On June 23, the CJC’s acting executive director, Jacqueline Corado, rejected the complaint against Chief Justice Wagner’s extrajudicial condemnation of the protests. Her letter called the complaint “unsupported,” “largely based on a hypothetical scenario,” “manifestly without substance,” and did not concern judicial conduct. The complaint, her letter concluded, was not worthy of further consideration by the council. She added, “public confidence is at higher risk when public and dogmatic motivated attacks against the judiciary are launched without merit or for improper purposes.” In other words, extrajudicial comments don’t undermine impartiality, but pointing them out does.
On July 8, at Lich’s bail hearing on her charge of violating bail conditions, Crown prosecutor Moiz Karimjee relied on Wagner’s comments as a basis for characterizing the protest as an “occupation.” The extrajudicial comments of the chief justice, the complaint about which the CJC dismissed as unsupported and hypothetical, were being referenced in legal proceedings as authority for the proof of their content.
In his decision returning Lich to jail, Justice of the Peace Paul Harris concluded at the Crown’s urging that Lich posed a risk to public safety, and, ironically, that her detention was necessary to maintain confidence in the administration of justice. There she remained until Superior Court Justice Andrew Goodman overturned the decision and released her on July 26. “Take those shackles off,” he instructed the constable, referring to the ankle shackles Lich was wearing throughout the proceedings.
Tamara Lich has never been shown to be a threat to anyone’s safety. The convoy was peaceful throughout its time in the capital. No weapons were found. No violence was committed. The truckers shovelled the streets and fed the homeless. They played road hockey and danced in the snow. Their honking stopped in the evening, and then stopped altogether after the Superior Court issued an injunction. The protests were more joyous celebrations than angry demonstrations—not that angry demonstrations would have been illegal either.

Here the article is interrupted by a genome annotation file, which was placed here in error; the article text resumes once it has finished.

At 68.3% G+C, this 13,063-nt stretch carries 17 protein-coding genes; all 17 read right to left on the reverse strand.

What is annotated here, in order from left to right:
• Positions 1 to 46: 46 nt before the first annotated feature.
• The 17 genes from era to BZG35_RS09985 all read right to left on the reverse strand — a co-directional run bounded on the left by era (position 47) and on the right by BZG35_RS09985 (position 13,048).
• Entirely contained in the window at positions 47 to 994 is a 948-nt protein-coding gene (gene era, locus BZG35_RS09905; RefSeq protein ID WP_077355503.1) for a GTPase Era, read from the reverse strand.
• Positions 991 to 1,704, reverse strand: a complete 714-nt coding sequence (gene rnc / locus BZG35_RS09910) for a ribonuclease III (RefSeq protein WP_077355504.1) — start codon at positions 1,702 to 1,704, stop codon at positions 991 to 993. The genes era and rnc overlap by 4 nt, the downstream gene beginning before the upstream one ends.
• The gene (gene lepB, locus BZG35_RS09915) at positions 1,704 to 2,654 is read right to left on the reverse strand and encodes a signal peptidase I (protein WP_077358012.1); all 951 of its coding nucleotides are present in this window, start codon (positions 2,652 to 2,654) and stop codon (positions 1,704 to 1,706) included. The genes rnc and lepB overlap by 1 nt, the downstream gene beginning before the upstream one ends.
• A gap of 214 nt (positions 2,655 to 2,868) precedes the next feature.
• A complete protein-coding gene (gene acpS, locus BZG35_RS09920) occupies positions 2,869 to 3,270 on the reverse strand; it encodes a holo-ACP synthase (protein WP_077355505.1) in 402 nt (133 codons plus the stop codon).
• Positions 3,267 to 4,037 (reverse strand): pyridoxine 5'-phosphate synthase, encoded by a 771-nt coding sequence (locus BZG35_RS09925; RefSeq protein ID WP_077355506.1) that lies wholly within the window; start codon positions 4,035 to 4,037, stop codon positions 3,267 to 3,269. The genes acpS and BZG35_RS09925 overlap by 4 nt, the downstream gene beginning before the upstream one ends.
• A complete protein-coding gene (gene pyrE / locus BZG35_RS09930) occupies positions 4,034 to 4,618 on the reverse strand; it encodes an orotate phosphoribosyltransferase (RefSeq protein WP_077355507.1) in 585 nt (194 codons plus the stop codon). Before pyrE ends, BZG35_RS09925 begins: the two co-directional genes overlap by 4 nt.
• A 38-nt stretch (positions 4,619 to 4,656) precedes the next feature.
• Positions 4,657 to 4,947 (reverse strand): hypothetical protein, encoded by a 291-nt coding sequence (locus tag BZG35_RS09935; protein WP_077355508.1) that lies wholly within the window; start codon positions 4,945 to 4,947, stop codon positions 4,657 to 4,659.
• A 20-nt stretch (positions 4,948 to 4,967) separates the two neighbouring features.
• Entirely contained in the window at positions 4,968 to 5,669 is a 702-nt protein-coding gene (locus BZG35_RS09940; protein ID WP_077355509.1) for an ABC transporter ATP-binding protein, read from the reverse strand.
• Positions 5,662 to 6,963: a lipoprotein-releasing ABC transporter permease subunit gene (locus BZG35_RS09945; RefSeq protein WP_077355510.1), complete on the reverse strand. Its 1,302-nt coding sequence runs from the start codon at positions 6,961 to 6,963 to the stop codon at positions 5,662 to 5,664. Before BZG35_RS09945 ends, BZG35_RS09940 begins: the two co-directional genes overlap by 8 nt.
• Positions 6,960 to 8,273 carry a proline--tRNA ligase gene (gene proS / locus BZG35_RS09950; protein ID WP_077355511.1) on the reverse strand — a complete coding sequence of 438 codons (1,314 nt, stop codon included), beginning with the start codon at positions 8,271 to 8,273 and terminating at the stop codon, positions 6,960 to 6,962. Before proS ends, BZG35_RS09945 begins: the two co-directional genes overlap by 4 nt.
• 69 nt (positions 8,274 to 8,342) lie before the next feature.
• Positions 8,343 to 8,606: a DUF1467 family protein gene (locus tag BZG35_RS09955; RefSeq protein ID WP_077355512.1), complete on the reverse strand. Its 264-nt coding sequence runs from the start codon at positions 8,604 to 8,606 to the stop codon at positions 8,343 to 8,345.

But Lich does represent an existential threat—not to Canada, but to the political aspirations of those who presently control it. She has become the face of resistance to a political order in which there are steadily fewer individual freedoms and steadily more technocratic diktats. The Great Reset was unfolding very well in this country until the truckers showed up. A “freedom movement” has been born. Protests around the world have been inspired by the convoy, most notably in the Netherlands, where farmers are presently rebelling against draconian and nonsensical rules to limit the emission of nitrogen, which would put many of them out of business and corrupt the way that food is produced.
Respect for the rule of law depends on whether people believe that they will get a genuinely fair trial. The prime duty of prosecutors is not to achieve a conviction but to see that justice is done on the merits. The prime duty of judges is to approach every case with impartiality and an open mind. “Justice should not only be done,” Lord Chief Justice Hewart famously said in a 1923 UK King’s Bench judgment, “but should manifestly and undoubtedly be seen to be done.”
Canadians can see how harshly Lich has been treated compared to those accused of violent offences. They can see how enthusiastically the police and Crown prosecutor have pursued Lich compared to the relative disinterest shown toward protesters who burn down churches and block railways. When the same rules and standards are not applied to everyone, confidence in the fairness of the system evaporates.
In overturning Lich’s detention orders and slapping down the Crown’s zealous determination to punish her before her trial has been held, the Superior Court has helped to restore confidence in the rule of law. Just ask Tamara Lich.
Views expressed in this article are the opinions of the author and do not necessarily reflect the views of The Epoch Times.